Author:Theresa Barta

Publisher: Brown Books Publishing Company
ISBN: 978-1-61254-969-9

Theresa Barta, author of Greed on Trial: Doctors and Patients Unite to Fight Big Insurance is a physician's advocate. Since starting her law practice in 1998 she has represented hundreds of physicians in litigation matters against insurance companies, medical groups, and HMOs. She was one of the first attorneys in California to try a case under the state's anti-retaliation statute and has won many million-dollar verdicts and settlements for her clients. In 2013 she was named Top Gun Trial Lawyer for the year.

The focus of
Greed on Trial is to bring to light how greedy and corrupt health insurance companies, medical groups as well as health management companies mistreat and impede medical doctors from providing the best possible care to their patients.

As Barta points out, it used to be that doctors owned their own medical practices or medical groups, employed their own staff, owned their owned buildings and equipment, and collected the monies due to them from the patients or insurance companies. Today, insurance companies and “management groups” have taken over and, as a result, they seek to increase profitability by cutting costs, limiting coverage of certain treatments, create policies that negatively affect the way patient care is delivered, and pressure doctors to go along with these policies. And in the event doctors push back against these policies, they face the possibility of being blackballed and even fired.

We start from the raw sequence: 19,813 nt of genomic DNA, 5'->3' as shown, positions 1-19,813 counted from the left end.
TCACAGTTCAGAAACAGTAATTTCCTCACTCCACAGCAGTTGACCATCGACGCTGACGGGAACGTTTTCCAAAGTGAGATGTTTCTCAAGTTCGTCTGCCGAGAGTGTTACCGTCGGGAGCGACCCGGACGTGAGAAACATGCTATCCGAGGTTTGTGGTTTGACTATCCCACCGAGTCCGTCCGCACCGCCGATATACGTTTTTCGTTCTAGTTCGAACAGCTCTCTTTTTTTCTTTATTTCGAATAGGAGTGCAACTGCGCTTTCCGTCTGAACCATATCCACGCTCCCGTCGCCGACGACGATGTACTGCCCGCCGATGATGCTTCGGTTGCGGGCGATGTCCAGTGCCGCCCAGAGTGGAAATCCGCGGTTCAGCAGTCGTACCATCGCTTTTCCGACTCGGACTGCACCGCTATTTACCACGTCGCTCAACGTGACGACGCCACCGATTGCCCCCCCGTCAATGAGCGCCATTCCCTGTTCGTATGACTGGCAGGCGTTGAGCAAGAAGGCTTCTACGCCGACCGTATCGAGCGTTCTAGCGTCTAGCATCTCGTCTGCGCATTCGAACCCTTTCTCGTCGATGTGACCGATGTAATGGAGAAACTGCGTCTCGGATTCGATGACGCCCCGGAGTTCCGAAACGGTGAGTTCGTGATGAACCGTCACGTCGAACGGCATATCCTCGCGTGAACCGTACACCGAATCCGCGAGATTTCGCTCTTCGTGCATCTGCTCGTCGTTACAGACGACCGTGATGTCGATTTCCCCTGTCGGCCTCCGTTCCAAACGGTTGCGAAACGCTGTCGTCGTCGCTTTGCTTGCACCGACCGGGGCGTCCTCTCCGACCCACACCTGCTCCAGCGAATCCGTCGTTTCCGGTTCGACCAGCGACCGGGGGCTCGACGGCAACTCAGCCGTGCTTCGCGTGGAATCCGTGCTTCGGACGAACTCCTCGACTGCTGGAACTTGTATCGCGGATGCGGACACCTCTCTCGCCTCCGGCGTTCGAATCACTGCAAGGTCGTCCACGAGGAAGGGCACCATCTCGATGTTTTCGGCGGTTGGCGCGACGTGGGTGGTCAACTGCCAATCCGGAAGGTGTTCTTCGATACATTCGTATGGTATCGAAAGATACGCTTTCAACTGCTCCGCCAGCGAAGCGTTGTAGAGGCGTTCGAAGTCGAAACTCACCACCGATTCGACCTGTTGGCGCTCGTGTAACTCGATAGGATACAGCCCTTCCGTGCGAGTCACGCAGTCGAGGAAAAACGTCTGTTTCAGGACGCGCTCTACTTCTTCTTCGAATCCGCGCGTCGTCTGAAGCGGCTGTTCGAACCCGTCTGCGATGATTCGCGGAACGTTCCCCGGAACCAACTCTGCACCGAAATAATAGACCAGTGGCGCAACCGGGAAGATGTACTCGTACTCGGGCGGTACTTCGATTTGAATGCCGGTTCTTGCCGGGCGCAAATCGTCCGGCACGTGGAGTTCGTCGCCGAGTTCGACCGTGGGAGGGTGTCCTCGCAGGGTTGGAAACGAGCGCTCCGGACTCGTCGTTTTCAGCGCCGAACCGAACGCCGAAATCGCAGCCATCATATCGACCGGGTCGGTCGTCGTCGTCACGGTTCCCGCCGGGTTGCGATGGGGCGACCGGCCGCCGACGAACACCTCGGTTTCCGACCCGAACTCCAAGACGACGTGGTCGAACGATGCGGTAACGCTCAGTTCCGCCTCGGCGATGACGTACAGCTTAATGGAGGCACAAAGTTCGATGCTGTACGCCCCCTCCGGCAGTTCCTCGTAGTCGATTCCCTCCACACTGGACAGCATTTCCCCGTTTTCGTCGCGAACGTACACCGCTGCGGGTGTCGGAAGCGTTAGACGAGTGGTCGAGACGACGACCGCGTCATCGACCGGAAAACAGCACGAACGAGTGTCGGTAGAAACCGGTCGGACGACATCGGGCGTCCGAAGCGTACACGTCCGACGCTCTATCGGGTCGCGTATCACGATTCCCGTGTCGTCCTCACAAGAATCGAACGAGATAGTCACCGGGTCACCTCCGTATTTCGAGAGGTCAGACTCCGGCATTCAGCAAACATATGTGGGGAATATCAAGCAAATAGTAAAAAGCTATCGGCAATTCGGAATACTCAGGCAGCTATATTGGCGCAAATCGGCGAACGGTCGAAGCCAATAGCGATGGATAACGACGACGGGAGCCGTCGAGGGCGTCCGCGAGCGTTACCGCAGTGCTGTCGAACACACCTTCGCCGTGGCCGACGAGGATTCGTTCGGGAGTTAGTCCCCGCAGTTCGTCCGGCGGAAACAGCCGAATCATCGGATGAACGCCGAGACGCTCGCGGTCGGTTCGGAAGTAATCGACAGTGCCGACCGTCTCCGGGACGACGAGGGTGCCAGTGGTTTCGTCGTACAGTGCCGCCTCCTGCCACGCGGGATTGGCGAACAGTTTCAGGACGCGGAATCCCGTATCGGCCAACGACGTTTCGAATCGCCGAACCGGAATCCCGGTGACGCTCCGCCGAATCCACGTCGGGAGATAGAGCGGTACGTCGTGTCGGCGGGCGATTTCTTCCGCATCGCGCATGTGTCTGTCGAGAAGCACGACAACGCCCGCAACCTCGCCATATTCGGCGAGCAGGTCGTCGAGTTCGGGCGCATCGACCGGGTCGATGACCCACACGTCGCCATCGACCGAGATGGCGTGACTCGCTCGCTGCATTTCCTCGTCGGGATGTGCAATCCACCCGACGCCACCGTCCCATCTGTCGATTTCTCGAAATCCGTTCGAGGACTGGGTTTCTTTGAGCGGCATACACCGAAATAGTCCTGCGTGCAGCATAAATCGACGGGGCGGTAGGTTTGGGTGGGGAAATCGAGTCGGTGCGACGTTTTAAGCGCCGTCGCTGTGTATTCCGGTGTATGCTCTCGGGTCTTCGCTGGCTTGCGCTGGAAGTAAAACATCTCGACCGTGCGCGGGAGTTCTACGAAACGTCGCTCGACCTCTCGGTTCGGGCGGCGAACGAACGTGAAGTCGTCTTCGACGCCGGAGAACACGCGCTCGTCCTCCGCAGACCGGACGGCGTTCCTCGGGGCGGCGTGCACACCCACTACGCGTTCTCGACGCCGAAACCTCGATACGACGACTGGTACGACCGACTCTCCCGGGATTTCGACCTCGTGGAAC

To illustrate these tactics, Barta presents three cases in a story format that are taken from her own experiences as a trial attorney and except for her own name and the name of her husband, all other names and various other identifying characteristics of individuals involved in the cases have been changed. The three cases involve a psychiatrist, a dermatologist and a neurologist. As she states, there is an amazing overlap concerning the three trials- an almost “modular” feeling to the way they unfold wherein certain “chunks” repeat themselves over and over. The behavior of the insurance and health-care companies follow a certain pattern of behavior where you have the company creating cost containment measures involving cutting corners concerning patient care. All three cases show similar tactics and behavior on the part of the defendants where doctor's orders were questioned, delays concerning effecting treatment, excluding certain medications and even forcing the patient to switch medications without giving a valid medical reason. In addition, doctors were discouraged from referring patients to physicians and other providers outside of the health provider's system, which is known as “leakage,” and not good from a business perspective.

Barta's strength, and it is a considerable one, is to detail how rampant are abusive practices in today's world of corporate medicine where we have doctors being treated like “devalued pawns.” And she is right when in her concluding remarks she states that “doctors need our support, not our anger and resentment. The simple fact is that when doctors are mistreated by insurers and employers and 'hobbled' in their medical practices, patients are the ones that ultimately suffer.”